- Many pass holders are looking at the Ski Area with a new level of distrust based on Rusty Gregory’s comments that he will close the Sierra Star golf course because it is not profitable. And the lack of transparency on the ski pass pricing and the 72-hour sale made it all appear “like a Sham-Wow infomercial.”….I also have a screen shot in my notes of Vail Resorts’ pass programs; one page with all four pass offerings clearly spelled out and nothing to be confused about. Maybe the transparency is why they have 500,000 Epic Pass holders. I’m glad Mammoth’s lift maintenance, grooming and Ski Patrol aren’t run this way; they are the saving grace.
Why is any of this important to the Mammoth real estate market? When the Mammoth Value Pass was introduced over a decade ago it changed the demand dynamics for local real estate. Especially in the low-end of the market in what I subsequently dubbed “crashpads.” It still drives strong demand for these affordable properties. Quite frankly it has created price stability in this segment of the market. Without this demand most of the condo projects with small affordable condos would be full of long-term rental housing. The overall quality and value of the projects would likely be very different. And there is no doubt the Pass program has helped generate demand in all segments of the Mammoth real estate market.
The Value Pass program has had many other impacts. It has created seasonal rental demand that has helped maintain long- term rent stability, even through economic downturns and drought winters. The program has increased transient rental demand which in turn generates more bed tax for the Town. And the underlying premise of the Value Pass is that the consumer will have more discretionary dollars to spend on goods and services. Every Mammoth Lakes retailer and food/bar establishment benefits from that. This was all part of the Intrawest business philosophy to raise the gross daily revenue per skier day. They often referred to it as “creating a third spending cycle.” It has been very successful for the industry and it flows though the associated communities.
The sales for the period were pretty ordinary in light of everything that else that happened. Lots of “bread and butter” real estate transactions; a couple of Westin Studio units, a 1-bedroom at Juniper Springs Lodge, a Studio at Mountain Shadows, a 1 bedroom at Viewpoint, etc.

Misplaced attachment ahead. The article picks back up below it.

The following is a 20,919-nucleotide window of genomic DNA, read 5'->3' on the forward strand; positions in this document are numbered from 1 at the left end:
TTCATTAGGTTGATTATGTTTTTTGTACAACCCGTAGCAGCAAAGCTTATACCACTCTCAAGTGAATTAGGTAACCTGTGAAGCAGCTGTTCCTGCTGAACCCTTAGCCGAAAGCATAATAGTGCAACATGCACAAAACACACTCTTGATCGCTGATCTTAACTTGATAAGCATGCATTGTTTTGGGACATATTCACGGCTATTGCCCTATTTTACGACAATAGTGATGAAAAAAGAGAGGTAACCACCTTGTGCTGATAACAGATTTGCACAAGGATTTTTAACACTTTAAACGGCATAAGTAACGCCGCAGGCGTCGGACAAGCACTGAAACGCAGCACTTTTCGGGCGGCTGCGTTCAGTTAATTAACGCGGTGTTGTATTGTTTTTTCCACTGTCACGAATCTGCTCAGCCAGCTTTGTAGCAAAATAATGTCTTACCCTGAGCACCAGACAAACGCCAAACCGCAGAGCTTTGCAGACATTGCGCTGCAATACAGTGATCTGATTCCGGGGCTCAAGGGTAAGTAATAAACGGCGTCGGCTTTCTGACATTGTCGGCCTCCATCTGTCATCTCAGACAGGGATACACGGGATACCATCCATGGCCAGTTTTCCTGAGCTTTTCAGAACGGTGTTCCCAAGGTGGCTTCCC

A small (and very dated) “A” frame home above the Village closed at $465,000. A nice 3 bedroom / 3 bath townhome in Snowcreek Phase 5 sold for $630,000. Another nice Slopes home closed for $865,000.
A lovely residential lot overlooking the Creek sold for $349,000. There is finally some movement in vacant land. And the high sale of the period was a home in the Bluffs with an outrageous view of Mammoth Mountain.
Other Real Estate News
Plenty of other interesting things going on; the new Tesla charging station across from the Charthouse catches my attention as I drive by. Last weekend there were actually three Teslas in there charging at the same time. Amazing.
I had lunch last week with one of the biggest and most experienced sporting goods retailers in Mammoth and he reported that sales this winter have “far exceeded” any expectation and that there was obvious “pent-up demand” especially for hardgoods.
Local contractors have confirmed that Creekhouse (Snowcreek Phase 7) will construct four of their fourplex building this summer. Apparently all of them will be in the location overlooking Mammoth Creek. No official announcement or pricing from the developer yet.
The Marriott acquisition/merger with Starwood Hotels has been thwarted by an overbid by a Chinese conglomerate. Starwood (Westin) may end up being owned by the Chinese. This could put Mammoth on the Chinese radar in the future. We’ll see.
The Expedia acquisition of HomeAway/VRBO has brought additional expenses for both owners and renters, and both are upset over the arrangement. Owners especially are scrambling for alternatives. This will likely change the industry again. We’ll be watching this one unfold. Prudent owners who don’t already have individual websites for their rental properties should be moving in that direction. That’s where I would start. And I would want “Mammoth” in the URL…..
Happy Easter to all!!
Thanks for reading!
** Closed sales data is compiled from in-house files and public records.